How I Found the Perfect Fit

My wife bought me a ‘just because’ present.  From a charity shop.  She’s always been a big spender….  Still it wasn’t just a charity shop; it was the 2gether shop in Chislehurst, described by one newspaper as ‘the Harrods of charity shops.’

2gether shop, Chislehurst Festival

The ‘just because’ present was a salmon pink shirt.  Bright pink.  I didn’t like it, not even a little bit.  Plus, the fact that it came from a charity shop, even ‘the Harrods of charity shops’ didn’t exactly improve my view of it. Furthermore, I already had a very nice pale pink shirt in my wardrobe, thank you. But what was I  to do?  You can’t say to your wife (at least I can’t say to my wife…) thank you for buying me a gift for no reason at all but actually I don’t really like it.

So I thought I better have a closer look. As I did, a minor but important detail caught my attention. Salvation! The shirt was size 16½. I had found my honourable way out. I had never found a 16½ shirt that fit me properly. So I would try it on, my wife would see that it did not fit and I could escape the scourge of the bright pink shirt.  I was already practising my speech:  ‘Thank you for the shirt, Hun, but it doesn’t fit.  It will have to go back. sorry… (tee hee).

TML Chancery Lane

At least that was the plan. Until I tried the shirt.  The blessed thing not only fit , it fit  better than pretty much every other shirt in my possession.  Bother–freakin–ration!!  Was this some kind of sorcery??  Took the shirt off and then noticed a second but also important detail.  It was a shirt by T M Lewin. Three weeks earlier I had not heard of TML.  However, I had wandered into their shop on Chancery Lane quite by chance, which is one of the older TML shops, complete with wood panelled walls, interesting staircases and attentive and knowledgeable shop assistants who wander about with a tape measure over their shoulders and referring to each shop visitor as ‘Sir.’ Their clothing stock appeared to be of excellent quality, with the prices to match.  Needless to say, I left without making a purchase.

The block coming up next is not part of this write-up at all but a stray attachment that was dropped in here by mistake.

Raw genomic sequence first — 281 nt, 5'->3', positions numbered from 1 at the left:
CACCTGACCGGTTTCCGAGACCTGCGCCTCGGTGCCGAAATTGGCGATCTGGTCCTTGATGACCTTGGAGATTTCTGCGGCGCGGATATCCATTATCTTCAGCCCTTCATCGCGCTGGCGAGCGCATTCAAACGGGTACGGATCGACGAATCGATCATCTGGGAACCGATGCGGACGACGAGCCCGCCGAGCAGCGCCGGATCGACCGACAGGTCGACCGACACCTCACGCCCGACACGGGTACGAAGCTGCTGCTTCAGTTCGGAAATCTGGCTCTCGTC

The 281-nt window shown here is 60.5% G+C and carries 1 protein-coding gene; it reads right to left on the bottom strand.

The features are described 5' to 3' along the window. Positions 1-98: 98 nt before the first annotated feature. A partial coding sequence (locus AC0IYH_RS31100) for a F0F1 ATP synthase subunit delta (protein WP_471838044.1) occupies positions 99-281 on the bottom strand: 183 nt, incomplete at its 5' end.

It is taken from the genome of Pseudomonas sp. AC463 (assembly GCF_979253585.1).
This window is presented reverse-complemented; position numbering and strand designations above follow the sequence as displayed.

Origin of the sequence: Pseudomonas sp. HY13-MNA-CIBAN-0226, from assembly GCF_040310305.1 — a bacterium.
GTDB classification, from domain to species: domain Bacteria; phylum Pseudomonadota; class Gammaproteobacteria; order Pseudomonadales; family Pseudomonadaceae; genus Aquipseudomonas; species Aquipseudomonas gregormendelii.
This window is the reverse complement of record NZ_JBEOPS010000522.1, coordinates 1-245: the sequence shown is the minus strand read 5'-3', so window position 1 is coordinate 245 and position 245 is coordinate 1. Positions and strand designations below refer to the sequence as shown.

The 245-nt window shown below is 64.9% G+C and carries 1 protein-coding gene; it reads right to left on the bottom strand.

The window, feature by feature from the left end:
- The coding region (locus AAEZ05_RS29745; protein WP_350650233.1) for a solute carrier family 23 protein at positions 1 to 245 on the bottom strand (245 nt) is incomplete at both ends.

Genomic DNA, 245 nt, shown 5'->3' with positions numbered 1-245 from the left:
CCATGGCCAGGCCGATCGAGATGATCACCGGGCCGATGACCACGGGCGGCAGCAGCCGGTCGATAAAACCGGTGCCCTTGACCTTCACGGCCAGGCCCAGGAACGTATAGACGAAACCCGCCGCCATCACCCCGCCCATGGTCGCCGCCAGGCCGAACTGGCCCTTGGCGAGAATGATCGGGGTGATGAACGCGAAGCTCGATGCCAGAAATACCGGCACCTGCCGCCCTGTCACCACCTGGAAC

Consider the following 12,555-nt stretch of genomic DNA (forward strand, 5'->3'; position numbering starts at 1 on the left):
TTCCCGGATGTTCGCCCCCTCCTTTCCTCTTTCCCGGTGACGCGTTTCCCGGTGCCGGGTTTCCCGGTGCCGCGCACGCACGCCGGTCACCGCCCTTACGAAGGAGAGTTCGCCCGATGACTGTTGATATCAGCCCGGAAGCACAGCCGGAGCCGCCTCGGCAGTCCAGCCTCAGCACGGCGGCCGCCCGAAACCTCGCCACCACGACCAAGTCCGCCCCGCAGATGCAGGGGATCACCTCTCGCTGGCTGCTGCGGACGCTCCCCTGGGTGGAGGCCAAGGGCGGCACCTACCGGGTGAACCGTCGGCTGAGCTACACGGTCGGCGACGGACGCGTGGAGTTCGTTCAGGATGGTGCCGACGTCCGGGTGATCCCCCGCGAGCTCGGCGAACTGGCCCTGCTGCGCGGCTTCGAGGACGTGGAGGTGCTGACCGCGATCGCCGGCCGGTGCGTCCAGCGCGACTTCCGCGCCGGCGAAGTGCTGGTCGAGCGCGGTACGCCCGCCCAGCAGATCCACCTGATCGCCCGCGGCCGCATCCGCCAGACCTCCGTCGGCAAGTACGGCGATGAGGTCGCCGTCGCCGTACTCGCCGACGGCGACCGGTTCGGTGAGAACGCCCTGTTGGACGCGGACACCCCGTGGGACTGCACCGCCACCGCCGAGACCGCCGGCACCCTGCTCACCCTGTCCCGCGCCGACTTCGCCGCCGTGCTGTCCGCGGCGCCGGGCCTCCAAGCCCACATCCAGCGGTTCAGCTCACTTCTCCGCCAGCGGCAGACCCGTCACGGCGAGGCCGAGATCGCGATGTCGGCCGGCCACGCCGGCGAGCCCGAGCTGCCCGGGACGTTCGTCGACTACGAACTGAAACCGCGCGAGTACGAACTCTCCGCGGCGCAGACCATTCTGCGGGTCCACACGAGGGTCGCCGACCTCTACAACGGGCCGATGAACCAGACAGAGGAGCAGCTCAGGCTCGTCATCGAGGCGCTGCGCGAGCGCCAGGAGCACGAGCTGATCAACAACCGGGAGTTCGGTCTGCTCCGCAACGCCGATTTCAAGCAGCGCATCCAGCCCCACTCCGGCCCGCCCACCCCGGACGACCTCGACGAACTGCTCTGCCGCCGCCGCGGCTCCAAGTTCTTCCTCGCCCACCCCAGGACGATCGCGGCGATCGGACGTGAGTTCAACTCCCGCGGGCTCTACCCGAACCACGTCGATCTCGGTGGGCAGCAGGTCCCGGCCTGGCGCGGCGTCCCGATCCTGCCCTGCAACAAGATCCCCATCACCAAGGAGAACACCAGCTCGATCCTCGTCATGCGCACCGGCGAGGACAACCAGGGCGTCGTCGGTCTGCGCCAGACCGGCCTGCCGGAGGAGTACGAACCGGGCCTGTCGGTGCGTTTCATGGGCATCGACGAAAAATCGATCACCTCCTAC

So it was a well-tailored quality shirt, from a Jermyn Street tailor, the traditional home of British shirt tailoring (Saville Row, for suits, Jermyn Street for shirts).  But this still did not explain why this shirt fit when every other 16½ shirt I had tried  in my adult life didn’t.  So I had a closer look at this shirt which is when I noticed the third important detail.  On the other side of the label was the number 36.  I had no idea what it meant but had a feeling that it had something to do with the mystery.